IN COMMITTEE Loose Ends and Leftovers

Among the more interesting powers of Parliament’s select committees is the ability to call an inquiry into pretty much any matter it may so choose, request submissions, conduct hearings and subsequently report to Parliament on its findings. The Select Committee inquiry department has been having busy time of late.
The Health Committee set hectic pace with its inquiry into the exposure of New Zealand Defence personnel to Agent Orange and other defoliant chemicals during the Vietnam War and any health effects of that exposure. The committee looked at the issue of national organ donor register, and conducted further inquiry into hospital-acquired infection – all of which generated their fair share of headlines.
The same was true of the Local Government and Environment Committee’s inquiry into the alleged accidental release of genetically engineered sweetcorn plants in 2000 and subsequent actions taken; and the Commerce Committee’s briefing on Television New Zealand’s accountability to Parliament and the ongoing inquiry into the New Zealand electricity industry.
All of this activity notwithstanding, there were number of interesting inquiries still outstanding at the year’s end.
These included the Finance and Expenditure Committee’s inquiry into the revenue effects of fraudulent investment schemes; the Foreign Affairs, Defence and Trade Committee’s ongoing inquiry into New Zealand’s political, economic, trade and cultural relationship with Latin American countries, its look at New Zealand’s relationship with Tonga, and its investigation into New Zealand’s role in the promotion of international human rights.
The Government Administration Committee will be busy this year with its inquiry into hate speech; Justice and Electoral had its inquiry into the shambles that was the 2004 local authority elections; Regulations Review held an inquiry into affirmative resolution procedures on the go; and the Social Services Committee was looking into factors contributing to poor outcomes for children.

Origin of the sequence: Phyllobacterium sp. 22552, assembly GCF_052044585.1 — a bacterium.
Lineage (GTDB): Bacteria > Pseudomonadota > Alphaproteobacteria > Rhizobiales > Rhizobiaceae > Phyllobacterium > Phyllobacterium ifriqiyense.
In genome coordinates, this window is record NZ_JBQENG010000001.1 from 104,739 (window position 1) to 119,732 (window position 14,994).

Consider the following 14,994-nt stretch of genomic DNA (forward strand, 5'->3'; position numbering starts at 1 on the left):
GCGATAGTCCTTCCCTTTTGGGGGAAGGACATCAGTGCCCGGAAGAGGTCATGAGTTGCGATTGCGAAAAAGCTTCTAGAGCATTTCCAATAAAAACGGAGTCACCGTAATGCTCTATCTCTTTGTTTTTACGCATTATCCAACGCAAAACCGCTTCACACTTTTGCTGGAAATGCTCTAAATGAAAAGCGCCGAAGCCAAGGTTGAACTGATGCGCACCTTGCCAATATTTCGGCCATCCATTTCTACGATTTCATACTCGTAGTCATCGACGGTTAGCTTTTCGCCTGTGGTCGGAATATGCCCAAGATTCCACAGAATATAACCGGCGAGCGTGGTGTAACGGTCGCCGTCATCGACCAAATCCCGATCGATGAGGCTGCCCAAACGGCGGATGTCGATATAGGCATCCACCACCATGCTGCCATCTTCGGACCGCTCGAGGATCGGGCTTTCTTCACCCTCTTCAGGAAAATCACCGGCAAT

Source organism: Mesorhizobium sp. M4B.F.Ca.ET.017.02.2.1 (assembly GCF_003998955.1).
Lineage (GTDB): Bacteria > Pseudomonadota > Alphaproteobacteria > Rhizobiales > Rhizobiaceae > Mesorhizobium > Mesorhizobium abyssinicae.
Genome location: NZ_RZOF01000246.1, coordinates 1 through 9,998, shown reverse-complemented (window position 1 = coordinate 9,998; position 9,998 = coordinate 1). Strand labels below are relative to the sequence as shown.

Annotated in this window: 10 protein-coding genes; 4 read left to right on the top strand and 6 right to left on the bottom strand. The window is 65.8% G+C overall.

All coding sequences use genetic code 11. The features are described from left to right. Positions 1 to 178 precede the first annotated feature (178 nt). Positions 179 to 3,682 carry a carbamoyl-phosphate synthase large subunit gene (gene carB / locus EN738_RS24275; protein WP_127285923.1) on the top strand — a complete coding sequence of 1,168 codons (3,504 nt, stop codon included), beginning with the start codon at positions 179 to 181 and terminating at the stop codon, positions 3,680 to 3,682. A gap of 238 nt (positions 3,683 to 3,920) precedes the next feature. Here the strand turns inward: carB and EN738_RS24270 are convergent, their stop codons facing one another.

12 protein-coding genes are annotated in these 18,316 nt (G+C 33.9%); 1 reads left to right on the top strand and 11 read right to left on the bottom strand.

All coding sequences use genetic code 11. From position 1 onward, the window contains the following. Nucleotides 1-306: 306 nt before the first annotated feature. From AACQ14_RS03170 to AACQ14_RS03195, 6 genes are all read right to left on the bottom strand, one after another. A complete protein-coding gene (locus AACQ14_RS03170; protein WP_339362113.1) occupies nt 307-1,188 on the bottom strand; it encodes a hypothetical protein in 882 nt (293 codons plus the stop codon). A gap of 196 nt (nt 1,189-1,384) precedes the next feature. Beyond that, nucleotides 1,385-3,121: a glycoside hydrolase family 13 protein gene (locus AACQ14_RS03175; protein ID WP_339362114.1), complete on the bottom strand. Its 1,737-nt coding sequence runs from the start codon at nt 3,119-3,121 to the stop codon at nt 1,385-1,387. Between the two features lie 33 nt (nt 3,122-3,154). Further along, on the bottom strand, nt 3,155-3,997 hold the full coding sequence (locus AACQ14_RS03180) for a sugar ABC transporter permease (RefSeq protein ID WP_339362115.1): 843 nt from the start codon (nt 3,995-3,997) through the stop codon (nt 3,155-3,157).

All of these committees will no doubt continue to conduct their allocated tasks with great diligence.
However the Privileges Committee (traditionally referred to as “Parliament’s powerful Privileges Committee”) appears to be taking more relaxed approach to the two matters currently before it. They are question of privilege relating to an application for orders and declaration sought by Darryl Bruce Queen, and question of privilege concerning Buchanan versus Jennings – CP No IC9/98.
On May 19 last, the Speaker Jonathan Hunt informed the House that he had received notice of an application for orders and declaration sought by Darryl Bruce Queen in the High Court, Christchurch. The application sought orders against the Justice and Electoral Committee in its consideration of the Care of Children Bill.
In the Speaker’s opinion, “The application involves question of privilege, in that it asks court to direct select committee with regard to its consideration of business. The question therefore stands referred to the Privileges Committee. In the meantime I will be applying to the court to have those parts of the application struck out,” it was stated. And that is where matters presumably still sit.
Hopefully Queen’s issues will be resolved more swiftly than the Buchanan versus Jennings business which has been hanging around for nearly seven years; during which time Act MP Owen Jennings (the Jennings in question) has long since left Parliament and may well have forgotten what the matter was all about, along with everyone else, with the possible exception of Buchanan.
This year all manner of fascinating new inquiries will no doubt be initiated and many of them completed. It will be interesting to see, however, if finally the Privileges Committee gets around to wrapping up Buchanan versus Jennings which must surely be the inquiry process’ longest surviving loose end.

Julie Collier is editor and publisher of Select Committee News.

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